In addition, ECM projects, like most software projects, must be able to be flexible and embrace change. Sticking too rigidly to constraints from the beginning of the project, that may no longer be relevant, can result in a project that exactly meets the requirements but is not what is needed. Allowing for constant course adjustments throughout the project is critical. But if the vendor alone is doing these course corrections, the end result is a product that suits the vendor, not the customer.

Thirdly, Involvement from stakeholders across the entire enterprise, including business, IT and end users, is essential for success. End users are a particularly important stakeholder to have involved, as the success or otherwise of the project is measured on their ability to use it, and their input throughout the process can be invaluable. Creating a group of champions from across the business to work with the vendor can go a long way towards achieving a successful implementation.

In addition, working together is the only way to align the different goals of the vendor and the client. For the vendor, the goal is to deliver a solution on time and on budget. For the customer, the goal is to gain a usable, functional solution that adds business value. Forming an active partnership is the only way to ensure that these disparate goals align. Time, passion and interest are as important as the financial investment, and organisations that simply buy and forget will inevitably be disappointed.

As the client, firstly it is important to partner with the vendor to ensure that requirements are understood, and then it is necessary to ensure that all parties, both vendor and customer have the same criteria for success. Without this, it is impossible to accurately measure the success or failure of a project. While the same can be said of any software implementation, ECM projects are particularly vulnerable to these challenges. They are typically complex projects that are very specific to the way an individual business works – there is no one-size-fits-all, out of the box solution that will deliver the functionality required.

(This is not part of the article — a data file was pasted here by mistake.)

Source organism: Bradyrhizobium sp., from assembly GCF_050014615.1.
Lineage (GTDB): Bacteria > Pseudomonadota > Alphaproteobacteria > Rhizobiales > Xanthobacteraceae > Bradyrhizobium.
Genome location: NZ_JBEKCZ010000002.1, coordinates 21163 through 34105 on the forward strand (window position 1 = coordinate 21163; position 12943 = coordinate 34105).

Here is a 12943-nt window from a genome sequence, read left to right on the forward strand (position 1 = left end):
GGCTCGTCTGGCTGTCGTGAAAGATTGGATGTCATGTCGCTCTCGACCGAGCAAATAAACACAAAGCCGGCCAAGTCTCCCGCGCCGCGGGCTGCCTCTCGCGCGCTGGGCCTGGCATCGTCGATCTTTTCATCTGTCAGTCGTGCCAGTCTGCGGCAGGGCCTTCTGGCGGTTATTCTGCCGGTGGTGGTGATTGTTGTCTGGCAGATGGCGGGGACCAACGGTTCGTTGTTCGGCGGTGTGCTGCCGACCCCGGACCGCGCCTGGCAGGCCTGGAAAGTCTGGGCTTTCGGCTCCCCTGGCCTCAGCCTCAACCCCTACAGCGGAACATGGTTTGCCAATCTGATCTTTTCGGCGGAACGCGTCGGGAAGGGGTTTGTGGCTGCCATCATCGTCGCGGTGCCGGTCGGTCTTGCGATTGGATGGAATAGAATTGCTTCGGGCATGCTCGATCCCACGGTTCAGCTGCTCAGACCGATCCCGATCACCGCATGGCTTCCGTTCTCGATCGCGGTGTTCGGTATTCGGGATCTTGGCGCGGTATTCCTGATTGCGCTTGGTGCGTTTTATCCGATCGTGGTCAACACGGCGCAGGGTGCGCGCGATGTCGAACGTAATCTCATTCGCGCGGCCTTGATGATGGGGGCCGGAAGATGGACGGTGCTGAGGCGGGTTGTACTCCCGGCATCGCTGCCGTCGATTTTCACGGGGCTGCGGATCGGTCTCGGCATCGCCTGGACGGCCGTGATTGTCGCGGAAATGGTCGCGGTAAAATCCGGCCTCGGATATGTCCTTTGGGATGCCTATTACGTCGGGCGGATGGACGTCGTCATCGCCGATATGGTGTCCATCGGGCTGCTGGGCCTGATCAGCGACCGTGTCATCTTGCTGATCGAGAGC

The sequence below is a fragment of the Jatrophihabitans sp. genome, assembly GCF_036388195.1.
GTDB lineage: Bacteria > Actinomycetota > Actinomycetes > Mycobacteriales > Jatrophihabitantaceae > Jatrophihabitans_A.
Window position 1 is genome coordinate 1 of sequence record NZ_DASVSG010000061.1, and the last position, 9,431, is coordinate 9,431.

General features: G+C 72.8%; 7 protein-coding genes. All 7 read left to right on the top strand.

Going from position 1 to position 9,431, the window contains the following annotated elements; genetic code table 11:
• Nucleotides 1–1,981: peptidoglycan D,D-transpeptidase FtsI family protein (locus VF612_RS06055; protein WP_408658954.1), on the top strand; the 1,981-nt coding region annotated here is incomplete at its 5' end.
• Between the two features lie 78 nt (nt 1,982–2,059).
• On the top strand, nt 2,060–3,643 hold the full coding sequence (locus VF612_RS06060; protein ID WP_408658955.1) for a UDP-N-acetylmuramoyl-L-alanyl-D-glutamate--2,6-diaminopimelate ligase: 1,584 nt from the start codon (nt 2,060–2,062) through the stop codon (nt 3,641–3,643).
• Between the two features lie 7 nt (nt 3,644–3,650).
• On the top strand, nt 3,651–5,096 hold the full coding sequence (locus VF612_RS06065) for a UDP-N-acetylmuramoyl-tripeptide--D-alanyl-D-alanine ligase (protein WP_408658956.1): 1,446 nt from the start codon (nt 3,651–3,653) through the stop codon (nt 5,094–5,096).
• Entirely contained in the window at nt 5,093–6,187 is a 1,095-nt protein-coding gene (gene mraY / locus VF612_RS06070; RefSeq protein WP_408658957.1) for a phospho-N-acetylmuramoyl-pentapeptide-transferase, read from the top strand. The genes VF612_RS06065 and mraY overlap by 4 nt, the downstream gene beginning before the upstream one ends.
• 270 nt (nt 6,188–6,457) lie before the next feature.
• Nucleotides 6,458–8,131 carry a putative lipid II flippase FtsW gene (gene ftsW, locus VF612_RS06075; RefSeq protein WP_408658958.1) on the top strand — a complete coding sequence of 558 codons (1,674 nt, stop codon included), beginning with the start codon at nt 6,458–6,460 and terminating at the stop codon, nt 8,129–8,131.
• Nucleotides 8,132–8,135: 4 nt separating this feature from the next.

In addition, accurately visualising a completed ECM project at the start is difficult, as the complexity of these projects and their very nature mean that requirements tend to shift and change throughout implementation. Without client engagement, these changing requirements will not be understood, and the end result will be very different from the solution that was originally envisaged – typically viewed as a failure when the client has a hands-off approach.

When selecting an ECM vendor, organisations should look for a partner that is able to clearly articulate these issues, and makes it clear that successful ECM is not just about technology. The vendor should keep the best interests of the client, the project and the requirements top of mind, and should make an effort to understand the customer’s business, not just the technology.

Ultimately, however, it is up to the client to work with the vendor, partnering to make certain that solutions delivered match business requirements and strategy and deliver the necessary business value.​